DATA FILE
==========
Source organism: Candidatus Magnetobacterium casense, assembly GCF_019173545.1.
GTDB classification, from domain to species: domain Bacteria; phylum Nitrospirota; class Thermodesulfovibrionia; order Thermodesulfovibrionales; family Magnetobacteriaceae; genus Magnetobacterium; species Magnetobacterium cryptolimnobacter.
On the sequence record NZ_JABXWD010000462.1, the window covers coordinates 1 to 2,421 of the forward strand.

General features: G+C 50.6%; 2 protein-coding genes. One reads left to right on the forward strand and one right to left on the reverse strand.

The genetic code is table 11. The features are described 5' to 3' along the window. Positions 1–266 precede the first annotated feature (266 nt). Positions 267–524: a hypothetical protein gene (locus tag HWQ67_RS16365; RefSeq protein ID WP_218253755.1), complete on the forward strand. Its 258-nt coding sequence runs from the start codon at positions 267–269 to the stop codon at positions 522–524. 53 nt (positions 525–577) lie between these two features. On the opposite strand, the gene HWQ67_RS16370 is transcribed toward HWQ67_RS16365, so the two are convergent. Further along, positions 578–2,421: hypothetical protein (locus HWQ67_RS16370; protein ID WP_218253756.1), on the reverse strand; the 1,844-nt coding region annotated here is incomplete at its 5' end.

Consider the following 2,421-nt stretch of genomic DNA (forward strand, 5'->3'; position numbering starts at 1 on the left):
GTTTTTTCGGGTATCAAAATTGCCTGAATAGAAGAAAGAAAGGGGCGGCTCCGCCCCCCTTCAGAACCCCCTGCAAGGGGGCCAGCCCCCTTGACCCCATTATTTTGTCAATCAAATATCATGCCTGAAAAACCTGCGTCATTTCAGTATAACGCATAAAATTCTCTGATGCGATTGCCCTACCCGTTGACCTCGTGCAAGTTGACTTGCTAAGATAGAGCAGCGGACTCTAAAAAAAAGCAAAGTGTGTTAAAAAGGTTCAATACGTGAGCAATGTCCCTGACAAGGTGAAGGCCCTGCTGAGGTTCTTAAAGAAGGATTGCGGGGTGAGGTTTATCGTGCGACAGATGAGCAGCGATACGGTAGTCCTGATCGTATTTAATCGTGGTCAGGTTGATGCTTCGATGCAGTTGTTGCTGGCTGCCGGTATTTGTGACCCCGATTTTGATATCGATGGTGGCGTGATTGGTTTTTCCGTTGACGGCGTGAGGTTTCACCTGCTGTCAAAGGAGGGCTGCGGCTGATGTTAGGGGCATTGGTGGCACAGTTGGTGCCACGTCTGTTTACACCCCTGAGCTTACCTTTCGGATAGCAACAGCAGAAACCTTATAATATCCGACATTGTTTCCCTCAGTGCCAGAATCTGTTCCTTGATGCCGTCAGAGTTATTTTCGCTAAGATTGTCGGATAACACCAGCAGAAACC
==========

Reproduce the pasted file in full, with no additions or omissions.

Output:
Source organism: Candidatus Magnetobacterium casense, assembly GCF_019173545.1.
GTDB classification, from domain to species: domain Bacteria; phylum Nitrospirota; class Thermodesulfovibrionia; order Thermodesulfovibrionales; family Magnetobacteriaceae; genus Magnetobacterium; species Magnetobacterium cryptolimnobacter.
On the sequence record NZ_JABXWD010000462.1, the window covers coordinates 1 to 2,421 of the forward strand.

General features: G+C 50.6%; 2 protein-coding genes. One reads left to right on the forward strand and one right to left on the reverse strand.

The genetic code is table 11. The features are described 5' to 3' along the window. Positions 1–266 precede the first annotated feature (266 nt). Positions 267–524: a hypothetical protein gene (locus tag HWQ67_RS16365; RefSeq protein ID WP_218253755.1), complete on the forward strand. Its 258-nt coding sequence runs from the start codon at positions 267–269 to the stop codon at positions 522–524. 53 nt (positions 525–577) lie between these two features. On the opposite strand, the gene HWQ67_RS16370 is transcribed toward HWQ67_RS16365, so the two are convergent. Further along, positions 578–2,421: hypothetical protein (locus HWQ67_RS16370; protein ID WP_218253756.1), on the reverse strand; the 1,844-nt coding region annotated here is incomplete at its 5' end.

Consider the following 2,421-nt stretch of genomic DNA (forward strand, 5'->3'; position numbering starts at 1 on the left):
GTTTTTTCGGGTATCAAAATTGCCTGAATAGAAGAAAGAAAGGGGCGGCTCCGCCCCCCTTCAGAACCCCCTGCAAGGGGGCCAGCCCCCTTGACCCCATTATTTTGTCAATCAAATATCATGCCTGAAAAACCTGCGTCATTTCAGTATAACGCATAAAATTCTCTGATGCGATTGCCCTACCCGTTGACCTCGTGCAAGTTGACTTGCTAAGATAGAGCAGCGGACTCTAAAAAAAAGCAAAGTGTGTTAAAAAGGTTCAATACGTGAGCAATGTCCCTGACAAGGTGAAGGCCCTGCTGAGGTTCTTAAAGAAGGATTGCGGGGTGAGGTTTATCGTGCGACAGATGAGCAGCGATACGGTAGTCCTGATCGTATTTAATCGTGGTCAGGTTGATGCTTCGATGCAGTTGTTGCTGGCTGCCGGTATTTGTGACCCCGATTTTGATATCGATGGTGGCGTGATTGGTTTTTCCGTTGACGGCGTGAGGTTTCACCTGCTGTCAAAGGAGGGCTGCGGCTGATGTTAGGGGCATTGGTGGCACAGTTGGTGCCACGTCTGTTTACACCCCTGAGCTTACCTTTCGGATAGCAACAGCAGAAACCTTATAATATCCGACATTGTTTCCCTCAGTGCCAGAATCTGTTCCTTGATGCCGTCAGAGTTATTTTCGCTAAGATTGTCGGATAACACCAGCAGAAACC